Archive for the ‘personal’ Category



February 19, 2009

So thanks for finding me here, but I have moved over to!

I’m pretty excited. It’s a lot more aesthetic of a setup, so come check me out over there. I won’t be post anymore new posts here.

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At Disneyland and Wondering about Writing

February 12, 2009

Vasant and I sat in the Blue Bayou (the restaurant inside Pirate of the Caribbean) and talked about my trouble writing fantasy for nearly two hours today. If you’re going to have a talk about creativity, talking about it at a table right on the edge of the moonlit swamp is the place to do it! I wrote about my problems writing a specific genre a couple weeks ago in a post called “A MESS”, but to be less vague, the genre I have difficulty writing is fantasy. It’s not that I don’t like fantasy. I do. I love it. But there’s something subconsciously blocking me from producing any works of fiction in that genre at all. And the crazy part is- I’m finishing up a novel that has nothing to do with it. A novel I’m incredibly proud of and excited about. BUT… now that I’ve id’ed this problem in me, I can’t get it out of my head. I keep thinking there is a better writer within my subconscious that is being blocked by this mysterious hangup. Why would I love fantasy, have an incredible imagination, but feel frustrated and fogged in whenever I try to write it? And it’s not that I’m trying to write it and I’m just no good at it. I can’t write it. I can’t get more than a paragraph into it- I all of a sudden get angry, ditch the idea and walk away from the paper or laptop. It’s dumb.

I feel like when I can figure out what this problem is, and breakthrough with a completed short story in this genre, I’ll be able to get to parts of my imagination that for whatever reason have been blocked off. I don’t know why I blocked them off, but I know I have and I’m not resting until I solve this problem, open this door and write a fantasy story.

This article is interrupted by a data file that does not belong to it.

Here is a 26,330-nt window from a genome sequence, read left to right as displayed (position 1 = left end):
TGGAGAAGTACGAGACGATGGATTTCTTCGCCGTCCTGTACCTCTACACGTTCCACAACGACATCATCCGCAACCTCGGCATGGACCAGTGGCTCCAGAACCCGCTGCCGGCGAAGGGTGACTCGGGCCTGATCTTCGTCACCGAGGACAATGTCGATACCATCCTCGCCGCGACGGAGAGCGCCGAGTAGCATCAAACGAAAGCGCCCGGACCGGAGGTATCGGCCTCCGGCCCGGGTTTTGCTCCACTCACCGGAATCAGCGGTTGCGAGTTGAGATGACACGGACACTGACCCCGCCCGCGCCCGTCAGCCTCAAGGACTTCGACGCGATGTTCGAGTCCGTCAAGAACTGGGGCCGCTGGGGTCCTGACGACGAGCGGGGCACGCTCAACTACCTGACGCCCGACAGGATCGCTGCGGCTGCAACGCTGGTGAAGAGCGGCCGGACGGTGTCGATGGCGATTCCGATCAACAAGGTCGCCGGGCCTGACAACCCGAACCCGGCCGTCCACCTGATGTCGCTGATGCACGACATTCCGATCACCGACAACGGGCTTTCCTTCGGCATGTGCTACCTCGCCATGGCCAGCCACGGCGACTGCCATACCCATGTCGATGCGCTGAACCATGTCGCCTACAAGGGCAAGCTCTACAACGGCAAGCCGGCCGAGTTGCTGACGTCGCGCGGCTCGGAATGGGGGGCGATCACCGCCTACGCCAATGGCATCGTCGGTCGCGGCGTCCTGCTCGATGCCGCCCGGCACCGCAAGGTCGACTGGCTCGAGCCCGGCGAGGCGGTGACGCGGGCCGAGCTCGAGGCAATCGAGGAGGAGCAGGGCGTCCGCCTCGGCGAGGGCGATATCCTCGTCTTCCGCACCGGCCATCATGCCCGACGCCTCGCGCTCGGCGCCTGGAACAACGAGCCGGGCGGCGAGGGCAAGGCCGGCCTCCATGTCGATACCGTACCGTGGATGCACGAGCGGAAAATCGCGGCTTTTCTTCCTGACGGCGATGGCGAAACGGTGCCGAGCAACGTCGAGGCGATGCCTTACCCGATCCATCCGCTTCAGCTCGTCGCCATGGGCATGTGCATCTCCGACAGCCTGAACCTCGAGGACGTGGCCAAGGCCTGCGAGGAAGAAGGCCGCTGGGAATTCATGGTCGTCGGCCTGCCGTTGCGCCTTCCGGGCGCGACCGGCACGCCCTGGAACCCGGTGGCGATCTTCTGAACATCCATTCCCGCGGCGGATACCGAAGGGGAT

Interesting thought occurred to me today: how I write about normal life, no fantasy, only a little sci-fi… and how it doesn’t represent ME. I’m not normal. I’m a very odd person. If you’re supposed to write what you know…? Maybe I’ve taken that too literally. Maybe it’s not write what you know as much as it should be, write WHO you are. Not in a Mary-Jane kinda way, but in a “be true to thine own self” kinda way.

Anyway, Disneyland is an incredible place to ruminate on all these thoughts. I have an idea for a story, I just have to get rid of the barriers in my head and heart that keep me from writing it. We’ll see if, during the rest of this trip, I have any luck.

Some Disneyland pictures:









I was so upset- my camera died right before he uttered the words, “You could always try MY way out…”

Recharging it for tomorrow. Hope the rain doesn’t spoil chances of getting good pictures. I so wanted to break in my new Nikon on this trip.


True Love and Twittering During Superbowl

February 1, 2009

So I was sick all last week, so my efforts to try and blog more often totally crapped out. I had a three day migraine that lasted until midday Saturday. I’m still under the weather, but well enough to get out and about.

While I was sick, I missed a dinner reservation, a haircut, a gym trainer appointment, a paper deadline, and lost 10 followers on Twitter. But I also lost 3 pounds, sooooo…. win?

Sadly no. The loss of 3 pounds does not cancel out tons of mass guilt I feel for letting dozens of balls drop because of a stupid cold/flu. At least the migraines stopped and I can be sick without being unable to Twitter or read or write. Being sick is one thing, but migraines are the worst. (I’m not liking, by the way, that Twitter topped the list before read and write. What’s happening to me?)